Last Tuesday night, the Securities and Exchange Commission (SEC) ended months of speculation, breaking its silence on blockchain tokens and issuing a landmark report that ruled a blockchain-based project called The DAO had illegally issued securities under U.S. law.
However, the report is important beyond its applicability to The DAO: it helps to describe how existing the legal and regulatory framework for securities laws applies to crypto tokens more broadly. And, more specifically, it shows how a crucial concept – called the Howey Test – applies.
For those unfamiliar, the Howey Test dates back to a 1946 Supreme Court ruling that established the basis for determining whether or not anything sold in the US (or to US investors) is a security.
While entrepreneurs have doubtless been told to keep the law in mind, the best thing about the Howey Test is how easily it conveys what was otherwise a complex ruling from the federal agency.
And at a prominent meetup last Wednesday night, one of the clearest and simplest stories was made all the clearer by Cooley LLP partner and fintech practice lead Marco Santori.
Called “The Dean of Digital Currency Lawyers” by American Banker, Santori is considered by many in the space to be one of the leading lights on cryptocurrency legal theory, and in his talk at the Cooley-hosted event he showed why.
The text below, paraphrased from Santori, comes from a Cooley discussion in which Santori featured.
Most descriptions of the Howey Test read like legal filings; Santori’s description, on the other hand, sounds like a parable:
A long time ago, someone named Howey owned an orange grove.
Howey said: “I’ve got this orange grove and I’ve got no way to make money out of it – because I need money to make money.”
Tell you what. I’m going to sell you this orange grove and, in exchange, you get whatever profits are made from that little plot.
I’ll work the land. I’m going to pick the oranges. I’m going to squeeze the juice. You just pay me the money.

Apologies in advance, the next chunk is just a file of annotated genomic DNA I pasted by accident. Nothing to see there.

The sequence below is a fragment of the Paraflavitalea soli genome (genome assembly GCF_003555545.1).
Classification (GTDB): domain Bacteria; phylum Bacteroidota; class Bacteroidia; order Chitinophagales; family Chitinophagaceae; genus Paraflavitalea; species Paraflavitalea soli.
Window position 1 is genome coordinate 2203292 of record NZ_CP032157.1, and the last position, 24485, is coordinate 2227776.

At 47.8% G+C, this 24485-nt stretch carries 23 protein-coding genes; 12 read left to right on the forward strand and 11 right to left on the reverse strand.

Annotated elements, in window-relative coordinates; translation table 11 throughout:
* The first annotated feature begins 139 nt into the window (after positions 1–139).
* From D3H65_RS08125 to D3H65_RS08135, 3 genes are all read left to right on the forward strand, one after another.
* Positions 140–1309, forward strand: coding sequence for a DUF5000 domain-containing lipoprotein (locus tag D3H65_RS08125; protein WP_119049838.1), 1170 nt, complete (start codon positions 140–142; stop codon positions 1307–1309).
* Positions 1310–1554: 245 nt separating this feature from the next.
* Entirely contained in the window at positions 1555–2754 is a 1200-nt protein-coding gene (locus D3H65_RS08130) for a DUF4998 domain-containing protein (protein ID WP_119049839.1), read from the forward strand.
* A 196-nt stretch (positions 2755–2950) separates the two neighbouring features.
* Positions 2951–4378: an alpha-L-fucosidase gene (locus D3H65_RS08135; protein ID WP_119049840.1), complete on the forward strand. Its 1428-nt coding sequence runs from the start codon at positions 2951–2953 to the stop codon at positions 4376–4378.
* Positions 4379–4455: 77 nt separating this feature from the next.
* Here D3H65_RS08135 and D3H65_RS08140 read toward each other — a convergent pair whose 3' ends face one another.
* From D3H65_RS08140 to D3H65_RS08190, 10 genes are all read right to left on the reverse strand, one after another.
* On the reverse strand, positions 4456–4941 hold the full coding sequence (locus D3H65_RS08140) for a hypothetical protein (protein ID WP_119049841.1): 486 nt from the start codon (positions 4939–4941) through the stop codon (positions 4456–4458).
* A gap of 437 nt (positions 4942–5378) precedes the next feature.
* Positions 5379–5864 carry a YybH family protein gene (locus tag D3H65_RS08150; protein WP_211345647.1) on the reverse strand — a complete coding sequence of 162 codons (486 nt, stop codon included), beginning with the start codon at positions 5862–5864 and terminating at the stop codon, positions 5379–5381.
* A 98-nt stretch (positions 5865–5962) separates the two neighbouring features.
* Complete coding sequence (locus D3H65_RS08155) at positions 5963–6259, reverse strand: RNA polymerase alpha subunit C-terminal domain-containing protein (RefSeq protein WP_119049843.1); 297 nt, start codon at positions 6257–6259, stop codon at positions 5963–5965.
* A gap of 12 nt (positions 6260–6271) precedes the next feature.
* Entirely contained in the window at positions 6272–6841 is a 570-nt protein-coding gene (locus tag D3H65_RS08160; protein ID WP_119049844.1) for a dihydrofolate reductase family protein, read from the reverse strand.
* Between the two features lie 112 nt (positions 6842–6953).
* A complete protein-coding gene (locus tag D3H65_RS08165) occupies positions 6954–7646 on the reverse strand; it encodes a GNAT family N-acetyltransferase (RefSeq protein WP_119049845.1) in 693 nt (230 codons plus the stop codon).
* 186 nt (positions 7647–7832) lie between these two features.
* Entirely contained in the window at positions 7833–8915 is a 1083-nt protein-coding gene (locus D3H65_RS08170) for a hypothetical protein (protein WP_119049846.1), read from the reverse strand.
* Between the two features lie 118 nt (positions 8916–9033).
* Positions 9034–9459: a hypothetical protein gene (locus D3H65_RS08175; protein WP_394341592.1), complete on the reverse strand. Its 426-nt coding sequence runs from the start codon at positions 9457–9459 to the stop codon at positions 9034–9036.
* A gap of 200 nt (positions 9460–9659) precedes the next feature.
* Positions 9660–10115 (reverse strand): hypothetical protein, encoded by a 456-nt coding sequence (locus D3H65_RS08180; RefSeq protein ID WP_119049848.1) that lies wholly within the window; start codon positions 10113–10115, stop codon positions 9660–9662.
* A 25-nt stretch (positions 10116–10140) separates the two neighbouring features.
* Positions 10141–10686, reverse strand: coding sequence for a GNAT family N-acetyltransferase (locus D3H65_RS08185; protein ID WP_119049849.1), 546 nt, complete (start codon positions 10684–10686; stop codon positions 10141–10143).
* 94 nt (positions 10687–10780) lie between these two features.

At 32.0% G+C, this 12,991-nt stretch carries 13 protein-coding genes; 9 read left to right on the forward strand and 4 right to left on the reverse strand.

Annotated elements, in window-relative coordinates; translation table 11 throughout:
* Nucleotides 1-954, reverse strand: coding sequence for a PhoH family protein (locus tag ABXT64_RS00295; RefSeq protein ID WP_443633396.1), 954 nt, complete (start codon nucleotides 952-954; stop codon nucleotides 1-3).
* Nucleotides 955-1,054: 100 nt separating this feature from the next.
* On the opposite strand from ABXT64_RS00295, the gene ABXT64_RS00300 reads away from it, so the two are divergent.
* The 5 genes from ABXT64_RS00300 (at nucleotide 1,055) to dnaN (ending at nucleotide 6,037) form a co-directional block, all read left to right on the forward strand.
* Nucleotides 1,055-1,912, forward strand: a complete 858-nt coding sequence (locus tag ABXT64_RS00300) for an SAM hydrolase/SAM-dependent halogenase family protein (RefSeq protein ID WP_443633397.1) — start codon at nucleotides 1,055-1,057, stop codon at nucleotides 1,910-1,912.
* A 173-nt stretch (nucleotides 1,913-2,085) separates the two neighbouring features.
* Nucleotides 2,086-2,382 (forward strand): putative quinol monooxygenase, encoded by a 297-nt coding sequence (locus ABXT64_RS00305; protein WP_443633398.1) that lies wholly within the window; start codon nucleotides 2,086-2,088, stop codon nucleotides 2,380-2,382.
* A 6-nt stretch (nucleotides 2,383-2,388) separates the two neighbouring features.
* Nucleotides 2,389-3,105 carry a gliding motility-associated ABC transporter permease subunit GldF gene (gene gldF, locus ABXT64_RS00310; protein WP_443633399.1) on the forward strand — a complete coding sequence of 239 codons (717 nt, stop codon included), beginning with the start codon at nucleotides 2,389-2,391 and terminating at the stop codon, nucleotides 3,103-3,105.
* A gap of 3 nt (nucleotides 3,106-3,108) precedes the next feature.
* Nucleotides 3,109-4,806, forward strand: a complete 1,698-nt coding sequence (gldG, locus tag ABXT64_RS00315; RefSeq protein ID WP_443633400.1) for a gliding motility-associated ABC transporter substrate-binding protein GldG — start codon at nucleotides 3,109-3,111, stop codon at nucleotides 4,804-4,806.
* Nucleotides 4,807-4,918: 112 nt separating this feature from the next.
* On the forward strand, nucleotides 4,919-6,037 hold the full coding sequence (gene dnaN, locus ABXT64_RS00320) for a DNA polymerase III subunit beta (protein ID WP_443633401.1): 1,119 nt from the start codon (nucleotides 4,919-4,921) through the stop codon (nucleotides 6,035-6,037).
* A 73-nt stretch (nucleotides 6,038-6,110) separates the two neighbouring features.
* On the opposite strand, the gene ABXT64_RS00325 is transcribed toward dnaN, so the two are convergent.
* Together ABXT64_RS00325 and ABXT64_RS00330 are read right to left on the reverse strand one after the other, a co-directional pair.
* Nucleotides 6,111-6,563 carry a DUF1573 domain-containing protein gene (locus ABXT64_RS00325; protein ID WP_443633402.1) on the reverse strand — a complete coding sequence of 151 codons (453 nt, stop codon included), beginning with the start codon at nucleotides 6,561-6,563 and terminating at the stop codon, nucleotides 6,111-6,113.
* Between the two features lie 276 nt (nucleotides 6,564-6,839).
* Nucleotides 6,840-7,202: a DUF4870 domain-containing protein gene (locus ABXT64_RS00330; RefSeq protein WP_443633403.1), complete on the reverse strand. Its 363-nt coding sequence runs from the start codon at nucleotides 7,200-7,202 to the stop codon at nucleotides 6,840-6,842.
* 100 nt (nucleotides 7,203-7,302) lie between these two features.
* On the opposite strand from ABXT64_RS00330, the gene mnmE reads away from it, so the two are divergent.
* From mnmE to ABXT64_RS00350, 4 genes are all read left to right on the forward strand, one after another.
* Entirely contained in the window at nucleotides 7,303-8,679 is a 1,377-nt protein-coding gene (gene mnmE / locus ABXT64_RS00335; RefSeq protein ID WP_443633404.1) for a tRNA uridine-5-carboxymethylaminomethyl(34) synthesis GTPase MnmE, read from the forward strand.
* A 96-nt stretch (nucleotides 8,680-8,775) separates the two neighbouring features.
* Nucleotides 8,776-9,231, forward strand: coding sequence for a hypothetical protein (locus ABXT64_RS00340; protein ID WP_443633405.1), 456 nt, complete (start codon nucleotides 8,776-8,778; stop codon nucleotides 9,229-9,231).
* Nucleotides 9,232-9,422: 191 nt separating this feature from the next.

The plaintiffs said: “That’s a security.”
The SEC said: “That’s a security.”
Howey said: ‘No, no. That’s just selling plots of oranges.”
Ultimately, the Supreme Court said: “That’s a security” – because it passed this test: There was an investment of money. And a common enterprise. With the expectation of profit, primarily from the efforts of others.
Here, you may be tempted to ask questions.
After all, isn’t the Howey Test over 70 years old? Yes, that’s true. The underlying legal frameworks that Howey serves as a test for – principally The Securities Act of 1933 and The Securities Exchange Act of 1934 – are even older.
But, this composite regulatory regime has remained remarkably effective and relevant for three-quarters of a century, and it continues to be, as Santori said during the panel discussion, “a testament to solid, principles-based regulation.”
While initial coin offerings, or ICOs, may be a very recent innovation, enabled by the whole complex stack of software technology, the SEC with its new ruling has reaffirmed that there is nothing new under the sun.
Applying the lessons learned from the SEC’s report on The DAO, we can go one step further to tell a new type of tale.
Here’s how we might adapt this ultra-modern scenario to the decades-old tale:
Not so long ago, a group of developers started a DAO.
The DAO developers said: “There are all these decentralized projects and there’s no way for them to get funding – because they need money to make money.”
Tell you what. We’re going to write code and sell a token and, in exchange, people who buy the token will get whatever profits are made from those projects.
We’ll work the code. They’ll pick the projects. The projects will flourish and everyone will profit.
The SEC said: “That’s a security.”
The DAO developers said: “No, no. That’s just selling tokens.”
Ultimately, the SEC said: “That’s a security” – because of the application of the Howey Test: There was an investment of money. And a common enterprise. With the expectation of profit, primarily from the efforts of others.
Let’s call it the ‘DAO Test’, perhaps. Tongue-in-cheek statements aside, it’s important for investors to possess a high-level understanding of the legal concepts involved in token investing.
It’s also critical not lose sight of the dangers and pitfalls of interpreting the complexities of the law too casually.
Or, as Santori framed the issue with specific reference to the SEC report:
“A lot of token sales pass this test. A lot of them don’t. And that’s important to realize. Folks who look at this thing and say. ‘Oh. It looks like a security. It smells like a security. It must be a security … Walk away from them. That’s arm-chairing lawyering at its worst. Some of these things are securities – some of these things are not.”
Oranges image via Shutterstock
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